I like to play and sing the music of other songwriters in what I call a musical collage – painting a picture from the use of the songs and their lyrics, to see a bigger picture! I look forward to continuing to grow and expand with other musicians and songwriters who want to raise the consciousness of our communities and the planet through music.

What is the typical day in the life of a musician?

Oh, I don’t know. It’s so very personal. I come from a big family and we all love music, and each of our lives is sooo very different! I think it makes for interesting harmony though! Us being different “typical”! The sky is really the limit for the artist.

What is the biggest risk you ever took professionally and/or the biggest obstacle you have overcome?

Biggest obstacle! My hands went into breakdown after a contracted engagement performing 4-5 hours daily (without breaks – well almost!). In addition, my enthusiasm to quickly add more tunes to my repertoire had me practicing for hours more. There was a big world of music out there, and I was trying to access as much of it as I could! This ongoing repetitive action brought tremendous stress to the muscles and tendons, in arms neck and shoulders. One day my hands just felt like I had taken them and stuck them in an electric socket! Yikes!! And for years, I was on hold … with lots of prayers, committed to healing, and patience. Hindsight: Adequate rest between sets, warm up exercises, as well as nutrition, is vital to hand health and stability for pianists. All artists need to be conscious of caring for their instrument – hand, voice. It was an aspect I’m pleased to say I overcame, and now have “experience” in!!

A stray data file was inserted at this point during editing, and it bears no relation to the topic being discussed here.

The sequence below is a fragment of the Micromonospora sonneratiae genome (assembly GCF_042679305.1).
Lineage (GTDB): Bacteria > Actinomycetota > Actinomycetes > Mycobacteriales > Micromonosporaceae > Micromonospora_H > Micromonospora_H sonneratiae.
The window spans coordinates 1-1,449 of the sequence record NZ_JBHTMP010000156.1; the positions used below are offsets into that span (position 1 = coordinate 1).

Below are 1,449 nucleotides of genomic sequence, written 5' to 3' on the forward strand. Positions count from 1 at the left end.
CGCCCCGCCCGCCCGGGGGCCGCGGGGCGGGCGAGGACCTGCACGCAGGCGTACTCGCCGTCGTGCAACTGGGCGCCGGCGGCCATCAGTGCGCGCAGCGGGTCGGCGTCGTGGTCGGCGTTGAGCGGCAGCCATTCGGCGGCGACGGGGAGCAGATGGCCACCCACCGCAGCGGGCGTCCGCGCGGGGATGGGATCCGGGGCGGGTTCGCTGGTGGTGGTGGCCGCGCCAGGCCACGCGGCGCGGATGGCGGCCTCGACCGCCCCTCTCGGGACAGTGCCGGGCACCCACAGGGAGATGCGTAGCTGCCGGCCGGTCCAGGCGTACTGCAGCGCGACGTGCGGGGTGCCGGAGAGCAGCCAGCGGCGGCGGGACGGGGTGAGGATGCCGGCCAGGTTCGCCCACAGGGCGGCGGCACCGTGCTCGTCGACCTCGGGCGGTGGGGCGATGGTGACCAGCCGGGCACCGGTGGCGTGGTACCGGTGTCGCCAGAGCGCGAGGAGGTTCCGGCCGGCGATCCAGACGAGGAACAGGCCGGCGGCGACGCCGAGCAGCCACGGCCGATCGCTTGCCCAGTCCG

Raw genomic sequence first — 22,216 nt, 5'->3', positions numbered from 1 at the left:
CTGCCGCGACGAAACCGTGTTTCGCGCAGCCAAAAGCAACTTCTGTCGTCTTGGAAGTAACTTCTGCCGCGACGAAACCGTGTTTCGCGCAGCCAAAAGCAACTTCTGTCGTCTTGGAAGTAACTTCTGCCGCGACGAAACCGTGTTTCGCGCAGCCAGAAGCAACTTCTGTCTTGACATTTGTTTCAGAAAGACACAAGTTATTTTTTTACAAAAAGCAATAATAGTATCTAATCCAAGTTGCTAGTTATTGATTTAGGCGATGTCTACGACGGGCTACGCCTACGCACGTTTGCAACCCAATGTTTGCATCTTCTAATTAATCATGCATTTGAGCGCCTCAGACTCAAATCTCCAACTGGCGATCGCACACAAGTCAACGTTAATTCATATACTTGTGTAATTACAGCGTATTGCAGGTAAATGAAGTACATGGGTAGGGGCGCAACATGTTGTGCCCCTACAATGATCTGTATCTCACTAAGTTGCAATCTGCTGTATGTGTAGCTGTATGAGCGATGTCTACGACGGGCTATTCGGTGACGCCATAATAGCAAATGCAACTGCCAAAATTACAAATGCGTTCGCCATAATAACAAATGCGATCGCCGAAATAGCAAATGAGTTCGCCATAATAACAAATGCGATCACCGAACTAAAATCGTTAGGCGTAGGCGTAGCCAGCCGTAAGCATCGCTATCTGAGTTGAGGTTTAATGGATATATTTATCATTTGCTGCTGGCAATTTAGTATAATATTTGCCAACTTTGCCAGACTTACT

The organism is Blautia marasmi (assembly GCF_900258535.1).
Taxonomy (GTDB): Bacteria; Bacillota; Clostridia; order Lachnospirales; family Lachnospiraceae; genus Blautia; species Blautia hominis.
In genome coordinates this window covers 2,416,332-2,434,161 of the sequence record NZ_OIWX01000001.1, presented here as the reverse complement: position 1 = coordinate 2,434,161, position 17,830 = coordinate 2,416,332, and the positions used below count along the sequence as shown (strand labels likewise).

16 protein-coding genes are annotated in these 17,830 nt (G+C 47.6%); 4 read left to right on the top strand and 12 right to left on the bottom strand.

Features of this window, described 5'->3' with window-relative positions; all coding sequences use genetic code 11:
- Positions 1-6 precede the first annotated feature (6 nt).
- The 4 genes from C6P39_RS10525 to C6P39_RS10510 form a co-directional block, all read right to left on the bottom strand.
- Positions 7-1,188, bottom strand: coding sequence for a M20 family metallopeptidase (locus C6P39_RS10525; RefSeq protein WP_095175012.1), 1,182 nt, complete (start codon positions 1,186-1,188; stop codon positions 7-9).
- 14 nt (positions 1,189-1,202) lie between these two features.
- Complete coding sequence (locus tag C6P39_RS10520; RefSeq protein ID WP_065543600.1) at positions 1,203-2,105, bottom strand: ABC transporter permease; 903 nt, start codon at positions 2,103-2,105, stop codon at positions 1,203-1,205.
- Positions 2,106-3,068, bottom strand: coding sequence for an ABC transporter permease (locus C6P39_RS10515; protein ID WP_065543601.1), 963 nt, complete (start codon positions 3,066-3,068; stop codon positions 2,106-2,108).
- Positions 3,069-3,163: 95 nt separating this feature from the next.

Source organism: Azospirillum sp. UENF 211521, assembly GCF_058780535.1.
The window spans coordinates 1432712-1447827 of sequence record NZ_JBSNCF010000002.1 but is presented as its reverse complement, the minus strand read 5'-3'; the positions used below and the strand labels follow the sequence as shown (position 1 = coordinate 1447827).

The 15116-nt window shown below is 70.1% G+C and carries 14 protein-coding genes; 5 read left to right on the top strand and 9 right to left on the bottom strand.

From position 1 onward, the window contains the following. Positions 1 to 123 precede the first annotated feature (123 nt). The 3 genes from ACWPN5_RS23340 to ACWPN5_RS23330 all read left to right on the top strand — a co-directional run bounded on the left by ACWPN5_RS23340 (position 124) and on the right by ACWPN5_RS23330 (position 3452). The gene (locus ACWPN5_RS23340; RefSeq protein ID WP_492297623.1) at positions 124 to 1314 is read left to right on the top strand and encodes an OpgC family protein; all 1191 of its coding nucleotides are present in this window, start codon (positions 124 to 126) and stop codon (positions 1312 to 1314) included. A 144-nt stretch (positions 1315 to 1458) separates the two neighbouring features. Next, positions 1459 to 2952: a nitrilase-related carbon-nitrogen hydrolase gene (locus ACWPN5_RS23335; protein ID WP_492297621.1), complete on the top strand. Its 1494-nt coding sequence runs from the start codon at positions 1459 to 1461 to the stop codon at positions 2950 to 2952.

From where do you draw inspiration? Who have been your role models, mentors, etc?

I draw inspiration from God and life – when my heart feels most full and open.

Role models/mentors/teachers – the master teachers close to me who helped me grow and learn outside of what I was previously exposed to: Barry Harris (taught Master classes for pianists globally), Jimmy Owens (mentor and friend whose insight brought me to embrace my spirituality in music), Ted Johnson (who completely urged me to be authentic – myself always), Grant Reid (beautiful saxophonist who encouraged me to sing) and Ted Howe (whose brilliant guidance as a teacher was steady and clear, bridging my classical world to jazz).

What do you do to keep yourself sharp?

Listen, be open, and become a channel for the gift.

What one thing have you done in the past year that has made a significant difference in your life/your business?

Being grateful to be able to play with confidence, being open to joy, and recognizing that being fresh and authentic, is not necessarily being perfect!!

Where do you see yourself in 5 years?

Bringing the healing/spiritual modality to the platform of my music, and blending with my art, to make a difference in the lives of others.

What do you do for fun/relaxation/entertainment?

I now set time aside for fun – ping pong, pool, movies, and books – for now, low impact kinda fun!!

Is there anything else you would like to share with our readers?

I welcome opportunities to share my gifts, love, and insights from this journey in the arts and music.

What’s the best way for our readers to connect with you?


NOTE: Melody Cole is one of 14 women in music that WE interviewed for the WE Magazine for Women in Music Spring 2011 Issue.  You can read more about these Women in music by visiting:  http://www.staging.wemagazineforwomen.com/pdfs/2011WEMagSpring.pdf